Apple smart ring research extends into accessories for it too

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Apple is continuing to research fine details of just how smart a Smart Ring could be, and what use could be made of one for Apple AR.

Similar to Genki's Wave for Work, an Apple ring would have multiple controls

Apple certainly loves AR, and it will keep trying to put a ring on it. Previously, amongst its many patent applications, Apple filed two particular ones that were effectively both concerning smart rings and how they could be made.

One of those, "Computer systems with finger devices," has now been granted — and so has a very finely different one. "Deployment systems for computer system finger devices," is about the practicalities of how such a ring could work, and could be made.

Apple notes in the first of these two granted patents, that it's fine for regular computers to be "controlled using computer mice and other input accessories." Whereas with AR and VR environments, things are a bit harder.

"In virtual reality systems, force-feedback gloves can be used to control virtual objects," says the patent. "Devices such as these may not be convenient for a user, may be cumbersome or uncomfortable, or may provide inadequate feedback."

Consequently, the patent's 20 credited inventors propose a "finger device housing," which could include sensors "force sensors, ultrasonic sensors, inertial measurement units, optical sensors, and other components."

"As the user is viewing virtual content... the finger devices may be used in gathering finger input," it continues. So ultimately if there's an AR virtual keyboard in front of a user and they make typing movements with their ring finger, the system could presume they wanted to type — and extrapolate at least some of the motion

It's either a Smart Ring, or a Bandaid.
It's either a Smart Ring, or a Bandaid.

Apple's examples are more basic, though.

"For example, a virtual object corresponding to a movable control can be moved by a user based on finger input gathered using a finger device or a displayed menu option can be selected," says the patent. "In some arrangements, a user may interact with real-world objects while computer-generated content is overlaid over some or all of the objects."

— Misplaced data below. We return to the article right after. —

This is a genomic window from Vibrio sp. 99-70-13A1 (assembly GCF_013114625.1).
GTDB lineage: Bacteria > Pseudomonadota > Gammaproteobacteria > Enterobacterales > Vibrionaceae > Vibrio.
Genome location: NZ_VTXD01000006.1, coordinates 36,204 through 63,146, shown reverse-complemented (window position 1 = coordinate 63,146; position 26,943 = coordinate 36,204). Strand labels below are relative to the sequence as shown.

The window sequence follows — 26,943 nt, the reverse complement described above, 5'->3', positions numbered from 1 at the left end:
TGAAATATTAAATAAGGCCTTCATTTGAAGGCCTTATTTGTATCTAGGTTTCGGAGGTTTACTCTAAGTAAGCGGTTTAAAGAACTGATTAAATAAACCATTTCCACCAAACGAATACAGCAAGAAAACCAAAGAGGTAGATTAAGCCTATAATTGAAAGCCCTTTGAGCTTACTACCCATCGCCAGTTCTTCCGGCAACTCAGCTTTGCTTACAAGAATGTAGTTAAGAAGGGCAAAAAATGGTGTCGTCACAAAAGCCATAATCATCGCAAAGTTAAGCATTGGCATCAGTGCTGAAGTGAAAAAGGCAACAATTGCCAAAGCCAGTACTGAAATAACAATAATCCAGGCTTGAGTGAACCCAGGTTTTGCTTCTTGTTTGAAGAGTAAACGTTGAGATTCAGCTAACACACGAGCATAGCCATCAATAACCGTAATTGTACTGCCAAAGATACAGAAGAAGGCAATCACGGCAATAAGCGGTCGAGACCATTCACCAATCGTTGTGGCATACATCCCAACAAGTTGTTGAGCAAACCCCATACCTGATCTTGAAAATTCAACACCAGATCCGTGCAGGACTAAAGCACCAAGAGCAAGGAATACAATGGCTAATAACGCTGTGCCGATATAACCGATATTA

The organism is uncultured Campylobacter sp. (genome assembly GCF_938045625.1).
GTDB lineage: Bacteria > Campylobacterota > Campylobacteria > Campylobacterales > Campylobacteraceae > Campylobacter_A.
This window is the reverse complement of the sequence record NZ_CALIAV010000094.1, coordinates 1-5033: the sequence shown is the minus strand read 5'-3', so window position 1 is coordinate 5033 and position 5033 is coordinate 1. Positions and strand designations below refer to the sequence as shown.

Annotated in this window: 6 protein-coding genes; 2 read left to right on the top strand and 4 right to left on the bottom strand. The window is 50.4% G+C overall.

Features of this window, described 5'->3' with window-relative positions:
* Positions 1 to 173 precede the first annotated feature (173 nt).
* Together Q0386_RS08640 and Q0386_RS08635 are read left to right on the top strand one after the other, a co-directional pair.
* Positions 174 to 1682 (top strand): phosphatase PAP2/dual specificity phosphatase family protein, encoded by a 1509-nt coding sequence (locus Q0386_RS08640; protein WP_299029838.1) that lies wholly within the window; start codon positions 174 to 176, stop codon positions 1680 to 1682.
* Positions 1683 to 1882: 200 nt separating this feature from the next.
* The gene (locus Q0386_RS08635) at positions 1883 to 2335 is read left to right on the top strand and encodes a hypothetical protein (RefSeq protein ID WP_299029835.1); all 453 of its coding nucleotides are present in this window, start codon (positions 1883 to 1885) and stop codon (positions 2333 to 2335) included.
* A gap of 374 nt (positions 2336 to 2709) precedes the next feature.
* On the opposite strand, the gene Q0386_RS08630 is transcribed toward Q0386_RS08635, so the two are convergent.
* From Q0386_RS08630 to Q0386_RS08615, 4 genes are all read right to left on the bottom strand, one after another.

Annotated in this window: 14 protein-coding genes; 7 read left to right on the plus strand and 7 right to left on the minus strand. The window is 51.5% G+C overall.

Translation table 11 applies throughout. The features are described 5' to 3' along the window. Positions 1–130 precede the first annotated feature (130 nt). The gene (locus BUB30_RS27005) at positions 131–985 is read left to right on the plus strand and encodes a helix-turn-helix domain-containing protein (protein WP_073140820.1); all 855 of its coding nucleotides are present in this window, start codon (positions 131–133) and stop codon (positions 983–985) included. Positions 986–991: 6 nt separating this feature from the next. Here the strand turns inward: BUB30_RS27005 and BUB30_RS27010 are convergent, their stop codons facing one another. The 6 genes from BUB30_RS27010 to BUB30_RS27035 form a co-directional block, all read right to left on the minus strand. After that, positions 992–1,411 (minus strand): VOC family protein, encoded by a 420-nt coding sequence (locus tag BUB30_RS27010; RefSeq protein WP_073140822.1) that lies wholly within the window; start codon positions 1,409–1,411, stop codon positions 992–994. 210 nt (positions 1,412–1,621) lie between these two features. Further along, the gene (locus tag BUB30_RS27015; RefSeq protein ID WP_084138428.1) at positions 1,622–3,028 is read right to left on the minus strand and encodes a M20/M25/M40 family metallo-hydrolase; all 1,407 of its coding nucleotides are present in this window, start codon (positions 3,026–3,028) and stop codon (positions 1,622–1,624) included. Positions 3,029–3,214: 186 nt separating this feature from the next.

"Rotation of a real-world object and other interactions with a real-world object," it continues, "and the virtual content overlaid on the real-world object may be used as input for controlling the operation of a mixed reality system or other electronic equipment."

Whereas in the second granted patent, "Deployment systems for computer system finger devices," Apple assumes there is such a thing as a smart ring. It then looks at how the ring would communicate with an AR or other system.

"The sensor circuitry may include a strain gauge, accelerometer, and/or other sensor circuitry to detect finger input as the housing is moved by the finger," it says. "Wireless communications circuitry may be used to supply the finger input to other devices in the system such as a head-mounted device."

Apple is looking in to how we would use smart rings, and even what we would do when we were not using them. And also how we could charge the rings.

"The finger device housing may have hinge structures that allow portions of the housing to fold with respect to each other," it continues. "Magnets or other bistability structures may be used to provide the folding housing with folding bistability."

"A base may be used to store the finger device," says the patent. "The base may have wireless power circuitry to wirelessly charge the finger device."

It's a Smart Ring. And a stylish one, too.
It's a Smart Ring. And a stylish one, too.

Apple is really describing a kind of AirPods-like charging case for a smart ring, but in this second granted patent, it goes further. It goes into how a user would put such a ring on.

"In some configurations, the base may have deployment structures that help place the finger device on the user's finger for use and that help remove the finger device for storage," it says. "Finger device support structures may form a stand-alone dock, may form an enclosure, may form part of a wearable electronic device, and/or may form other base structures."

Apple does file hundreds of patent applications every year, and it gets a great many granted, too. It can't be assumed that any particular one will definitely lead to a product.

Yet Apple is not just examining this smart ring conceptually - and many times recently - it's now figuring out the accessories, too.